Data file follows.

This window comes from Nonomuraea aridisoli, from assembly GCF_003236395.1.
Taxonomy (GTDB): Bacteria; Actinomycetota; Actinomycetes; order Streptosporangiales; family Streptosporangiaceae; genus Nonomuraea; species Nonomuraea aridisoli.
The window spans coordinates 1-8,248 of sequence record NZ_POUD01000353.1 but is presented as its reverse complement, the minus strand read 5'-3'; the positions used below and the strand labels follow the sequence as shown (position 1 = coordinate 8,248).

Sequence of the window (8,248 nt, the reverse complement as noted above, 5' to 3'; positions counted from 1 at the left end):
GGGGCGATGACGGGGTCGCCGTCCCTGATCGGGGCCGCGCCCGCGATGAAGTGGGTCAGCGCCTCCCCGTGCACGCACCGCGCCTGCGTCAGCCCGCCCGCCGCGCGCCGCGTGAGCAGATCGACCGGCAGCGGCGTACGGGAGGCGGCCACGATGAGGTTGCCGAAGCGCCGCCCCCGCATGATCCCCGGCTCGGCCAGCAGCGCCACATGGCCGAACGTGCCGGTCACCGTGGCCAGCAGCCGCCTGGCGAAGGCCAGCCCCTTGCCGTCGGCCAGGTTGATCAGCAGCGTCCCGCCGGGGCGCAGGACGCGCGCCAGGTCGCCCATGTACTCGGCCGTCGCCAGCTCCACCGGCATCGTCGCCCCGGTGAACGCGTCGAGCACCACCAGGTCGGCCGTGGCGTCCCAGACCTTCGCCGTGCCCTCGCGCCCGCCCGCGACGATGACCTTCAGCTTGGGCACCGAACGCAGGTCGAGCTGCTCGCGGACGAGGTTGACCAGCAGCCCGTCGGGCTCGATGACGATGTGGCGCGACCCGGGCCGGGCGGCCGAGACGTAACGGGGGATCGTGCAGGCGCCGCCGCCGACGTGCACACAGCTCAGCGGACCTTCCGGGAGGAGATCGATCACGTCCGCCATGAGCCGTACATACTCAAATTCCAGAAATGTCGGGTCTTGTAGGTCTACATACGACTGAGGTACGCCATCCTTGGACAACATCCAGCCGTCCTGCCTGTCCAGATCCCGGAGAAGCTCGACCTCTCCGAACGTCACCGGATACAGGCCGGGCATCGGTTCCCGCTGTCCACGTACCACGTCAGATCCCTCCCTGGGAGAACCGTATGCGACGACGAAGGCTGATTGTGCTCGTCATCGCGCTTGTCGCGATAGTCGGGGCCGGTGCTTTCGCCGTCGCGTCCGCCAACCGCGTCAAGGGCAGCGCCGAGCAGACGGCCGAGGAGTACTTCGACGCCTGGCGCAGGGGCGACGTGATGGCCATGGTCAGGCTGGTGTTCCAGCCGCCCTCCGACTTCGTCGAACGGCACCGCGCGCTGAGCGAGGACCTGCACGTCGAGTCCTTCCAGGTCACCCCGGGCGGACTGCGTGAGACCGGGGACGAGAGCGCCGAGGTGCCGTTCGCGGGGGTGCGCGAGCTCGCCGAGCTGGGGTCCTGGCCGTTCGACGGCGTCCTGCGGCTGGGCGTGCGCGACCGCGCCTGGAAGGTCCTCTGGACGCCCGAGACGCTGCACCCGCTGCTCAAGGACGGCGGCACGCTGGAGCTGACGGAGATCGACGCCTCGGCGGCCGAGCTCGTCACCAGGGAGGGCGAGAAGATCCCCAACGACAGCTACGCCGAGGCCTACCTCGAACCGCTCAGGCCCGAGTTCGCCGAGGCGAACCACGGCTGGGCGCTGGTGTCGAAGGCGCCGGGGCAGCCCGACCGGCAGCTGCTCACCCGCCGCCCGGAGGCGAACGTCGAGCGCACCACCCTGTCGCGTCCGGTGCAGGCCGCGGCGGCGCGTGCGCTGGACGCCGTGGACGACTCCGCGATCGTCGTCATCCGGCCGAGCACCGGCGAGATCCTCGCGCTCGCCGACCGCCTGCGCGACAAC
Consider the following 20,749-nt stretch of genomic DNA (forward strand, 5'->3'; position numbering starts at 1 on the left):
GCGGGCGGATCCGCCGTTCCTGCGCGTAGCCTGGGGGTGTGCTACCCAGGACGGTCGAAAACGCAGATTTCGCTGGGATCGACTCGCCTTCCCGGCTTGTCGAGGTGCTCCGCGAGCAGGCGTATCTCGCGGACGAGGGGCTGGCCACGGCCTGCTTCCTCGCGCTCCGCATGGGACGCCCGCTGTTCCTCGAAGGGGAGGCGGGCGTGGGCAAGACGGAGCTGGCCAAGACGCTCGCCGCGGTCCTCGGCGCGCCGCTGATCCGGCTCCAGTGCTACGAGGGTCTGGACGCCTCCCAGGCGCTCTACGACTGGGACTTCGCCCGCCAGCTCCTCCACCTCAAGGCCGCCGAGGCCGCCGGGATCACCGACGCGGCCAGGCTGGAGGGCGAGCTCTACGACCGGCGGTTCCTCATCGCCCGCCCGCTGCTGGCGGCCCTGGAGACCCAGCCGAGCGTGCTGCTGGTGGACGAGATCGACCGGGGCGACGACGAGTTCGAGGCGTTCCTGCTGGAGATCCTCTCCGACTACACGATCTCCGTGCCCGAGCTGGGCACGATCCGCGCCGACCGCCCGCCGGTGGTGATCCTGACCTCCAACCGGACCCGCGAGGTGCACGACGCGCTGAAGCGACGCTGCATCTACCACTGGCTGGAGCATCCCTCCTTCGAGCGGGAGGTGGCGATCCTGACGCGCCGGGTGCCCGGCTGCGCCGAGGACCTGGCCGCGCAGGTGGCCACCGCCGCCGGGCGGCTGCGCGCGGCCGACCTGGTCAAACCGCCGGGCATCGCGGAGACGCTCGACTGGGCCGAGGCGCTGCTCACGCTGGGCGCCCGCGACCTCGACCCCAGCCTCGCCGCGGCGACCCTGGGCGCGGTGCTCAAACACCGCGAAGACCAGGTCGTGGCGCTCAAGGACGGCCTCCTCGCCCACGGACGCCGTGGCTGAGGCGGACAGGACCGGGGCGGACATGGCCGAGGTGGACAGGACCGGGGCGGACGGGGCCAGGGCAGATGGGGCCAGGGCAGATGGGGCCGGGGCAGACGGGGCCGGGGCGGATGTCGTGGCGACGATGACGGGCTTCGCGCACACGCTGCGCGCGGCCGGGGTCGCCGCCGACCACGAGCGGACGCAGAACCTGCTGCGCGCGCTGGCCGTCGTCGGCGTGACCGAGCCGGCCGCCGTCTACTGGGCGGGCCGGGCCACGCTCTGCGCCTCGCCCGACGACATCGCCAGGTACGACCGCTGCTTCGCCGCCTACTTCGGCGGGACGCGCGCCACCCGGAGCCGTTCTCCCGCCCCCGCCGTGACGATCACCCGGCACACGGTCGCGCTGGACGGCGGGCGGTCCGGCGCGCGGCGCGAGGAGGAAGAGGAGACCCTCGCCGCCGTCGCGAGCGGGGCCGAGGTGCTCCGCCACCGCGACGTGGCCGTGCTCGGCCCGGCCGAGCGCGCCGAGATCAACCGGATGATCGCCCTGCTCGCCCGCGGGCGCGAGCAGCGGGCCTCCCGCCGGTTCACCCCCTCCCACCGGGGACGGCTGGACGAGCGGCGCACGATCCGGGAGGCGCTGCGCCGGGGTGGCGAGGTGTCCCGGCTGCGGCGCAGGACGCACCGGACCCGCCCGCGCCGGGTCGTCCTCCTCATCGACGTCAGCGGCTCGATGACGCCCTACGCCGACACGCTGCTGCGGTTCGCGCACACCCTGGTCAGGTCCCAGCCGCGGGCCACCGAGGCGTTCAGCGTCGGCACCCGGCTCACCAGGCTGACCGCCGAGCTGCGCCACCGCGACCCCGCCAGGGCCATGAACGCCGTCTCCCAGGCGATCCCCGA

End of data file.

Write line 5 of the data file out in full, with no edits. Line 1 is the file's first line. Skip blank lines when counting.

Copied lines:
GGGGCGATGACGGGGTCGCCGTCCCTGATCGGGGCCGCGCCCGCGATGAAGTGGGTCAGCGCCTCCCCGTGCACGCACCGCGCCTGCGTCAGCCCGCCCGCCGCGCGCCGCGTGAGCAGATCGACCGGCAGCGGCGTACGGGAGGCGGCCACGATGAGGTTGCCGAAGCGCCGCCCCCGCATGATCCCCGGCTCGGCCAGCAGCGCCACATGGCCGAACGTGCCGGTCACCGTGGCCAGCAGCCGCCTGGCGAAGGCCAGCCCCTTGCCGTCGGCCAGGTTGATCAGCAGCGTCCCGCCGGGGCGCAGGACGCGCGCCAGGTCGCCCATGTACTCGGCCGTCGCCAGCTCCACCGGCATCGTCGCCCCGGTGAACGCGTCGAGCACCACCAGGTCGGCCGTGGCGTCCCAGACCTTCGCCGTGCCCTCGCGCCCGCCCGCGACGATGACCTTCAGCTTGGGCACCGAACGCAGGTCGAGCTGCTCGCGGACGAGGTTGACCAGCAGCCCGTCGGGCTCGATGACGATGTGGCGCGACCCGGGCCGGGCGGCCGAGACGTAACGGGGGATCGTGCAGGCGCCGCCGCCGACGTGCACACAGCTCAGCGGACCTTCCGGGAGGAGATCGATCACGTCCGCCATGAGCCGTACATACTCAAATTCCAGAAATGTCGGGTCTTGTAGGTCTACATACGACTGAGGTACGCCATCCTTGGACAACATCCAGCCGTCCTGCCTGTCCAGATCCCGGAGAAGCTCGACCTCTCCGAACGTCACCGGATACAGGCCGGGCATCGGTTCCCGCTGTCCACGTACCACGTCAGATCCCTCCCTGGGAGAACCGTATGCGACGACGAAGGCTGATTGTGCTCGTCATCGCGCTTGTCGCGATAGTCGGGGCCGGTGCTTTCGCCGTCGCGTCCGCCAACCGCGTCAAGGGCAGCGCCGAGCAGACGGCCGAGGAGTACTTCGACGCCTGGCGCAGGGGCGACGTGATGGCCATGGTCAGGCTGGTGTTCCAGCCGCCCTCCGACTTCGTCGAACGGCACCGCGCGCTGAGCGAGGACCTGCACGTCGAGTCCTTCCAGGTCACCCCGGGCGGACTGCGTGAGACCGGGGACGAGAGCGCCGAGGTGCCGTTCGCGGGGGTGCGCGAGCTCGCCGAGCTGGGGTCCTGGCCGTTCGACGGCGTCCTGCGGCTGGGCGTGCGCGACCGCGCCTGGAAGGTCCTCTGGACGCCCGAGACGCTGCACCCGCTGCTCAAGGACGGCGGCACGCTGGAGCTGACGGAGATCGACGCCTCGGCGGCCGAGCTCGTCACCAGGGAGGGCGAGAAGATCCCCAACGACAGCTACGCCGAGGCCTACCTCGAACCGCTCAGGCCCGAGTTCGCCGAGGCGAACCACGGCTGGGCGCTGGTGTCGAAGGCGCCGGGGCAGCCCGACCGGCAGCTGCTCACCCGCCGCCCGGAGGCGAACGTCGAGCGCACCACCCTGTCGCGTCCGGTGCAGGCCGCGGCGGCGCGTGCGCTGGACGCCGTGGACGACTCCGCGATCGTCGTCATCCGGCCGAGCACCGGCGAGATCCTCGCGCTCGCCGACCGCCTGCGCGACAAC